i! : I
lo to Business what Steam is to
Machinery, that great propelling
power. This paper gives results.
YT TT jj
Use thue colurn for multa.
An advertisement in this paper
, 0 will reach a good claim of popl.
' "Titf. Com mon wf a t r
VOL. X 117. New Seri Vol. 11.-6-13
ihMX'Tik Urn Kidney
Traaiiis ond Novor Ssspsoi it
M.'Ct people !o rot realize the alarm
. ; ;ncu a:.-o aii'-l re.r.a.'k .e prcvalencj
,, , of kidney disease.
.1 v;Sp orders are th;
-:7( . H -iW'i ' 'most common
;' )yM( I V c:isc.:Scr; that pre
. r" o'r-" ?rJ vail, tiiey an
U i ?V V" " almost the la
JUH recognized bj
nf ?; 0i ;i(! iV .v
''.7. o'ir-ri n lie (fMs, while tl.e
':' -i' i:ni.:c;-m.::es the : v.ncni.
VH;:-.: To r-o.
j I '.ore irf cp!?:i'..rt in the knowledge so
r.i express-.-;!, that Dr. IC: liner's
..-iin--'!-: -I, the ri'e:.t 1-uuk-v renscuv.
- c ery -.v'.-h i:; ci.i i ':ci::i;a:-;:.
.::'.::'. :i !-:k !c, lcii;::c-ys. liver, bh.diic:
:i o'v.'y of the mi'in-y pas::;is;o.
. cc.-r. i;::; : -i.Uy to 1: -id wutc:
1 -.d.ii-.i y. .in i:t :risi--g it, or bud
:eel: i-'I:.".v::i;-; i:.;e of liouor, vine e;
r. : r.-l ovevec:::cr, tiiut u::pioasai.i ne-
ty cr i-e::j compiled to jo often
t r.!:-! to ;;ot up inruiv
ur.r::! I ho ::;'.!:t. The nii'.d r.nil
-v ir..o::i i.e.ry el: eel of Svamp-Roof
. f.-.a le.'.li.'.ed. It t-tar.us the highest
r i.j vo-ii.iii'.lfiJivs i;i the i::ost ciis--.
" i o. . . . . 1 f ;'.'.: itetil a UK-dieiv.e
I h- '. 1 hnvc he.-;t. Ho!,! hvdrae;-
-h; f.r.y-e;-..t oa-dolh-.r fh:es. '
V .. ":.!v'h:'v?;i tramplo itt:e a:;J a
'- -:, '. r' " -r.-
''.:. . Ov"t;:se:;tireOf23r.4jUiS
. ( .-,. ,--"'4!:SiU?-Vf.;.$ J
;-:th: ,' i-a-vaior. !::: -jut er and don't
- h;;t rea:oiahcr the
a.. 1 Kih .- r'n Hv-Minp-Kcoc,
Scotland IseeV Is. C.
O- 1 i-ll
ji ... u. f. w si iii.r.Li.1 ,
P;j VSICIAX AND SCRGEON,
Scotland Neck, X. C.
OiTtee on Depot FtrpPt.
!). A. C LIVi?iiON,
v.r;5CH Oliicn rpsfuirs in TVLitd-
z: t . . . .i t- t .
Oifice hours from 0 lo 1 o'clock
and 2 to 5 o'clock.
RiiF.'t actixg Optician,
Vvatch Maker, Jeweler, En
graver, Scotland Neck, N. C.
f McBSYDE WEPiS,
Attouney and Counselor at
23 0-223 Atlantic Trust Building
Notarv Public. Bell Phone 700
DWBRD L. TRAVIS,
attokxky and counselor at
Halifax, N. C.
Honor Loaned on Farm Lands
VILL I!. J9SLY,
General Insurance Agent,
Scotland Neck, N. C.
'fT7!ne taJ V.autiriea the hslr.
-v?'. 'i?Jji'l'rjuti :r.d tt ltisuri'ira growth.
!- . T ' ...,T.ir.T-r Toiia io Htslora Gr.TV'
i ""''4 to i s You hiOl Coior. I
'V ' '''w V-41' Cure ,'":!' fl.s'-.iicn t. ka'r falling.
VSY I am prepared to serve
my old customers and the
public generally with the
V-Ty best of fresh
A'! ordzrz filled prompt!', and
every customer's wants regarded.
r ,1, 13. 1-IIIJU
Mam St., next to Prince's Stables.
4 14 ; e
(... Ki.TiK-TS. purely point f
'i'h-j K'-iwys, lite tho .
to wpai k!dne7
H;!art. rnd th
r.nf. in thn orenn
I-'m .u: vr-i tr t. rnntrol find Kllida
-"'ti.- n thnm. v.: hhoop's Restorative is
' ! --cifieaDy r"epcr(l to roACh thesa
.I :; rvi-s. To dtvtor tlia Kidnuya alone,
- it '.i a v.asty of tii&c, and oi uiouey &3
oi t '.act aches or is vyeiiV. if tho urina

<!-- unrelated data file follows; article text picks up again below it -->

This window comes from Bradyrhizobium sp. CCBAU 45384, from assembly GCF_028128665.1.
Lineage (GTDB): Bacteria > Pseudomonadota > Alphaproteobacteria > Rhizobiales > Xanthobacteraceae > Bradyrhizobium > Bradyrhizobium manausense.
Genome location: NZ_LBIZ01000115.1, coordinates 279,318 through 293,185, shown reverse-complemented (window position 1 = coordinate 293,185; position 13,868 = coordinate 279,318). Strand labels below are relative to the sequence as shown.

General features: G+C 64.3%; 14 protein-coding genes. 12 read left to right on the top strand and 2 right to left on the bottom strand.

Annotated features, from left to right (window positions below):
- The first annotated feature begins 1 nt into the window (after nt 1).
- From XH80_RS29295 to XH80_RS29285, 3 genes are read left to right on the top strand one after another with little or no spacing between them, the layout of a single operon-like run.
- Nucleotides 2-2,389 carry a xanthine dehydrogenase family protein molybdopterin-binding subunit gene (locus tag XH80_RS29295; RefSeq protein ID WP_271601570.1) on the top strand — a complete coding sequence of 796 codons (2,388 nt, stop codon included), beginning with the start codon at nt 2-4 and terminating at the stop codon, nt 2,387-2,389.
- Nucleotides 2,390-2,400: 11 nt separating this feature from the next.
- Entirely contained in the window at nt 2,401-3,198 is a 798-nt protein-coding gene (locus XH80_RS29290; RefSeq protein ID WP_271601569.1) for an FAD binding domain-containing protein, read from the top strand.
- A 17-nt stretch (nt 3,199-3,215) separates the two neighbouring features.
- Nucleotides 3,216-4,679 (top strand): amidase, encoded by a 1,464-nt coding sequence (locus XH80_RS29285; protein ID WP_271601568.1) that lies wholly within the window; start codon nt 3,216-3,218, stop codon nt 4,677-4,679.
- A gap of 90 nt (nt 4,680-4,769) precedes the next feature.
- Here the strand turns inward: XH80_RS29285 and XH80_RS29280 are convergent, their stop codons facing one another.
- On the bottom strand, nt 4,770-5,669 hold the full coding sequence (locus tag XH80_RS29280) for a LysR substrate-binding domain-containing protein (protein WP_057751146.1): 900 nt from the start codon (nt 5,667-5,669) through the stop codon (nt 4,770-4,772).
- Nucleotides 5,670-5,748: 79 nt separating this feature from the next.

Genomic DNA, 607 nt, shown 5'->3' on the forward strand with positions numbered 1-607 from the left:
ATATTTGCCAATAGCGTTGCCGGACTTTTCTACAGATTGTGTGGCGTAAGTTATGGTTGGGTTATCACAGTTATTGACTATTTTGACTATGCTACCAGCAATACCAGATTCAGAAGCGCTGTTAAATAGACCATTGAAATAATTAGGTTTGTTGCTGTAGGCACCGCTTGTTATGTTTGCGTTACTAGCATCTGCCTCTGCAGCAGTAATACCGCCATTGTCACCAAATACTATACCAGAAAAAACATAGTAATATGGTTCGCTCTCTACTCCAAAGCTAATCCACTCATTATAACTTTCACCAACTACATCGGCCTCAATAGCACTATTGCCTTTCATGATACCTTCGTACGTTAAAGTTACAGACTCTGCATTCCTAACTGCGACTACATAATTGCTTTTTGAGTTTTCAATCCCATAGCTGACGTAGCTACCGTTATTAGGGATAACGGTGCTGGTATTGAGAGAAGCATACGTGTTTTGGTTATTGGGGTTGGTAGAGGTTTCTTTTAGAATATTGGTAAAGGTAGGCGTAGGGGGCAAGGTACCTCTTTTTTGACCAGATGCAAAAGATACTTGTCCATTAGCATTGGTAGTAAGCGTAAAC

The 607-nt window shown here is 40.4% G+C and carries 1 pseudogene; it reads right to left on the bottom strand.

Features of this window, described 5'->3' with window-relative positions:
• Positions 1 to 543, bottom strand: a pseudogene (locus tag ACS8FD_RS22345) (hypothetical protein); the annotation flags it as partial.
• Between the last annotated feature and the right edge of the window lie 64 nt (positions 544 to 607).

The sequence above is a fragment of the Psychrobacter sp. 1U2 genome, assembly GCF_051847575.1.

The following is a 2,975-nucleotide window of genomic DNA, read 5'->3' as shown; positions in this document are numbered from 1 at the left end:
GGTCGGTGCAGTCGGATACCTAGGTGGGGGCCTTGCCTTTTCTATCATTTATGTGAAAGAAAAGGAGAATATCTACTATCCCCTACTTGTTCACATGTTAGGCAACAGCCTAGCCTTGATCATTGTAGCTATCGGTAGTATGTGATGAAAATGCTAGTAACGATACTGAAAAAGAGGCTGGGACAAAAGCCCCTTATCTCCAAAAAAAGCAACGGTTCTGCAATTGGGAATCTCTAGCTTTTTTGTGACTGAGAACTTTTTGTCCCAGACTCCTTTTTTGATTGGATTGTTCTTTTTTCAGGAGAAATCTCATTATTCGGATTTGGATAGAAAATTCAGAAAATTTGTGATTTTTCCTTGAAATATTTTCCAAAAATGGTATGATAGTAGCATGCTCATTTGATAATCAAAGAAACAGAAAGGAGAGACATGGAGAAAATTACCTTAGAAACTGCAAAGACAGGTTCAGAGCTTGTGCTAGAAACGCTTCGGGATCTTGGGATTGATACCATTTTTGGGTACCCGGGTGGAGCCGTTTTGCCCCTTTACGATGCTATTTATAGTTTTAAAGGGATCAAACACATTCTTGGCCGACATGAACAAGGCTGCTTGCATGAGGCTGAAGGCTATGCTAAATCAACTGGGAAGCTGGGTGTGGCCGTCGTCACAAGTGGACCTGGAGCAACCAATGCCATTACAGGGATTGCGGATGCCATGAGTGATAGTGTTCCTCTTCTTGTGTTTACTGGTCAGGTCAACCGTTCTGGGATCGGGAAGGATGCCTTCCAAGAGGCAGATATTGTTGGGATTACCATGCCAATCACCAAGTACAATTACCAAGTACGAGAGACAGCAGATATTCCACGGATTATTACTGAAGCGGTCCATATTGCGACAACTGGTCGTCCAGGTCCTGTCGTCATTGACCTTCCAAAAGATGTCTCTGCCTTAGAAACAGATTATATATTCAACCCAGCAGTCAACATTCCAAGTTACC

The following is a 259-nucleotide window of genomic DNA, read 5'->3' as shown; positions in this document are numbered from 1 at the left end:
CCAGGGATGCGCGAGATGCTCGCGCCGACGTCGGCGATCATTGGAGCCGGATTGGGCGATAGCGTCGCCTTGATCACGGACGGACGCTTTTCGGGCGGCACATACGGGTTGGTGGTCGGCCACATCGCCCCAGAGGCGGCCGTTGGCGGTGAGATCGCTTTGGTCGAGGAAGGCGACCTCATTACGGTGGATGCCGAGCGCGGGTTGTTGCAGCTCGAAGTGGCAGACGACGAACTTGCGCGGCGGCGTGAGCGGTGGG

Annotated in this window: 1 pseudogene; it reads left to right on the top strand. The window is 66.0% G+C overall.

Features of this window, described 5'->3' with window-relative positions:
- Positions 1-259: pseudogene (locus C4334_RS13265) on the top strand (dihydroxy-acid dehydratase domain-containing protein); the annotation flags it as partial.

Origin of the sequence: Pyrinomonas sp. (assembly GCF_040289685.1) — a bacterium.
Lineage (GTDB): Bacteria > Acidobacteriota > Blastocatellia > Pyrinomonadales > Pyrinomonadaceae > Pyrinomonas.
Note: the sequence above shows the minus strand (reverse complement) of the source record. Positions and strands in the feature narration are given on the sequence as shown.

, ' r : ;. . 1 rk a nd i-tr&tjjj, J f you hve symptonn
'iiL: or otaer aisfin-,ainfr or ilangeroas kid
i ; y lr. Sbuon's lieitcrativo a month--or
Li 'i'sU; an'j bs what it can and will
sou. LVuzsist rocoiMuaud aiid sell
A. C PETERSON.
E!r '"" III !! M nail,,,,,,,, IM limn BIIIM m Ml IHII W II llll II I II IM I
II . I
THE EDITOR'S LEISURE HOURS.
Observations of Passing Events.
The following paragraph by
timely in relerence to the loyalty of the defeated candidates in
Democrats Loyal. the Stato Democratic Convention, which
would have been true also had the re
sults of the contest been different: "Many predicted that there
would be a split in the ranks of Democracy in North Carolina
as a result of the intense rivalry in the convention. The de
feated leaders were too big for anything like that and have
clearly shown themselves so. Hon. Locke Craig was the first
speaker in the campaign and he is now stumping the State for
Kitchin. He has, by his action in this matter, very materially
strengthened his popularity throughout the State. It takes a
big man to stand defeat in a manly way."
It has appeared in the prints
are getting a bit scared about the political situation. News has
Republicans Scared. bfen, sent out that Mr- Don La ws edUor
of the "Yellow Jacket" at Moravian
Falls, has made a visit to Republican National headquarters to
go over the situation. It is said that the "Yellow Jacket" cir
culates fifty thousand in doubtful States and so is a good medi
um through which to stir up the lukewarm members of the
Republican party, if such there be. For a number of years the
people generally have had a way of saying that the Republican
party is so well entrenched in power that it can hardly be shaken
away, but all signs indicate this time that the Republicans have
already become uneasy and are bestirring themselves with
more than their usual energy. The contest is to be strenuous
throughout the campaign and no stone will be left unturned by
x:ie party m power to retain it. -Mr. Jiryan gathers strength all
the time and no man can point to his course with a charge of
disloyalty to his own honest convictions.
It will be about three months before the November election, and
during most of this time many persons will be greatly engrossed
fih-i.i r,iTrn Vf-tte in tne political interests of the State and
Nation. And when we come to think